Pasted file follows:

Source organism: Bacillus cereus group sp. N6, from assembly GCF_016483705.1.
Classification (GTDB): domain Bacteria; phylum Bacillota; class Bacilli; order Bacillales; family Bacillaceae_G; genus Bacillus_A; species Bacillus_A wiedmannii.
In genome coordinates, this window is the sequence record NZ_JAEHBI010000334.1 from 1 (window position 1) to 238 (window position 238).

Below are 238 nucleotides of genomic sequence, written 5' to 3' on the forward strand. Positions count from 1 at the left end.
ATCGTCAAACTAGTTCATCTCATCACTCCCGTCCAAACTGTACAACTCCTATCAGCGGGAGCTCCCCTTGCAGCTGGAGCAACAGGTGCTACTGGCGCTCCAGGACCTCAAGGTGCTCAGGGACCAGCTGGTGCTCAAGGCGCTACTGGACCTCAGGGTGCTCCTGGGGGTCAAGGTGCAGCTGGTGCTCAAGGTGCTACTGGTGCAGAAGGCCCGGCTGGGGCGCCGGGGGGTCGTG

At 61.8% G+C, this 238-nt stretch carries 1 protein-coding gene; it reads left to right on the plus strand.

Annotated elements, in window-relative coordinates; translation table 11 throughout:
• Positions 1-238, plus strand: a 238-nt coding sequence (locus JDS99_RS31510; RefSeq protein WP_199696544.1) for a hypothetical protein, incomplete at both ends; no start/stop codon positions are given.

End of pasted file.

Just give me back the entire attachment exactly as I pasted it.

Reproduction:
Source organism: Bacillus cereus group sp. N6, from assembly GCF_016483705.1.
Classification (GTDB): domain Bacteria; phylum Bacillota; class Bacilli; order Bacillales; family Bacillaceae_G; genus Bacillus_A; species Bacillus_A wiedmannii.
In genome coordinates, this window is the sequence record NZ_JAEHBI010000334.1 from 1 (window position 1) to 238 (window position 238).

Below are 238 nucleotides of genomic sequence, written 5' to 3' on the forward strand. Positions count from 1 at the left end.
ATCGTCAAACTAGTTCATCTCATCACTCCCGTCCAAACTGTACAACTCCTATCAGCGGGAGCTCCCCTTGCAGCTGGAGCAACAGGTGCTACTGGCGCTCCAGGACCTCAAGGTGCTCAGGGACCAGCTGGTGCTCAAGGCGCTACTGGACCTCAGGGTGCTCCTGGGGGTCAAGGTGCAGCTGGTGCTCAAGGTGCTACTGGTGCAGAAGGCCCGGCTGGGGCGCCGGGGGGTCGTG

At 61.8% G+C, this 238-nt stretch carries 1 protein-coding gene; it reads left to right on the plus strand.

Annotated elements, in window-relative coordinates; translation table 11 throughout:
• Positions 1-238, plus strand: a 238-nt coding sequence (locus JDS99_RS31510; RefSeq protein WP_199696544.1) for a hypothetical protein, incomplete at both ends; no start/stop codon positions are given.